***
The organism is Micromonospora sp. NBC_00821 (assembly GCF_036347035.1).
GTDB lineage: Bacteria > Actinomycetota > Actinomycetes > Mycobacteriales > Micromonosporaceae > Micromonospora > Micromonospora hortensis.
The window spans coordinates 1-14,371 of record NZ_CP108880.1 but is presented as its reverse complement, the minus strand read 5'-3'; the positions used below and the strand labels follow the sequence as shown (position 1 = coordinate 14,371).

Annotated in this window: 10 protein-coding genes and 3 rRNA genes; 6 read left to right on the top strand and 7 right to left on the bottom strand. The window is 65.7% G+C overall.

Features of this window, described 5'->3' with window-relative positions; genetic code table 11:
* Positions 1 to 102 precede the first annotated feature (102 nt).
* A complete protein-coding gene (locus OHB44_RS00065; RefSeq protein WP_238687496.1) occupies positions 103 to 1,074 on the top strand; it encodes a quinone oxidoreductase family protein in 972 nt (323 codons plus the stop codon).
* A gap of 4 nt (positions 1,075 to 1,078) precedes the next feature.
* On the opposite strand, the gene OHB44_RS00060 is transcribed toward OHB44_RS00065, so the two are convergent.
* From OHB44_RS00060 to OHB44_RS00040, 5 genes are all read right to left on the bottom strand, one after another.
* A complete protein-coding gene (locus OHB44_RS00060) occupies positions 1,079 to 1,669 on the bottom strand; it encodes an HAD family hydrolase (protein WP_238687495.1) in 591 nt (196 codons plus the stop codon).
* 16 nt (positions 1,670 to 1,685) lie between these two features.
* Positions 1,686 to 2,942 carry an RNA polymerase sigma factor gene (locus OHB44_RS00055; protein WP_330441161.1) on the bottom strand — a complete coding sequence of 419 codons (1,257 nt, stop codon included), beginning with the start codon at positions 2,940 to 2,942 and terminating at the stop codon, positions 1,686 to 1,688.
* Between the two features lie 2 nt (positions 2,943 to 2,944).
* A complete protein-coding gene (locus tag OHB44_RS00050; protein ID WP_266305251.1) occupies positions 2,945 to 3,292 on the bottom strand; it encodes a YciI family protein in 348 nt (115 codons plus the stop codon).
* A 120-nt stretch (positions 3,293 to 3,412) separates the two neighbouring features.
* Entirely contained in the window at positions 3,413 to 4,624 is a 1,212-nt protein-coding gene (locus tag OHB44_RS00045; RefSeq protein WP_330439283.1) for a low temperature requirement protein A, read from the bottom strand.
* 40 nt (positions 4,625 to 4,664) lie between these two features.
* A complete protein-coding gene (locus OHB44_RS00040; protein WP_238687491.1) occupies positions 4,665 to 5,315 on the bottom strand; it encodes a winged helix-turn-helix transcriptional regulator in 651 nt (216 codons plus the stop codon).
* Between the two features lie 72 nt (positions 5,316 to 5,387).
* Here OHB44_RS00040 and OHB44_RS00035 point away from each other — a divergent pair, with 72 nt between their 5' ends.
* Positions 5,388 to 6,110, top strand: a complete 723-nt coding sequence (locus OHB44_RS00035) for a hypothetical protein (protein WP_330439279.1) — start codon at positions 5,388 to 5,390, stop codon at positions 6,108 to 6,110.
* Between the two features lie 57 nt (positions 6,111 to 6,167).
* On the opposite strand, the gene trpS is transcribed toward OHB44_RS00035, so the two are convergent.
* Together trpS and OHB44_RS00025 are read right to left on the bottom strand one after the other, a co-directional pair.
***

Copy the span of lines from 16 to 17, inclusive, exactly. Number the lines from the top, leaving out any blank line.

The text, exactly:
* A 120-nt stretch (positions 3,293 to 3,412) separates the two neighbouring features.
* Entirely contained in the window at positions 3,413 to 4,624 is a 1,212-nt protein-coding gene (locus tag OHB44_RS00045; RefSeq protein WP_330439283.1) for a low temperature requirement protein A, read from the bottom strand.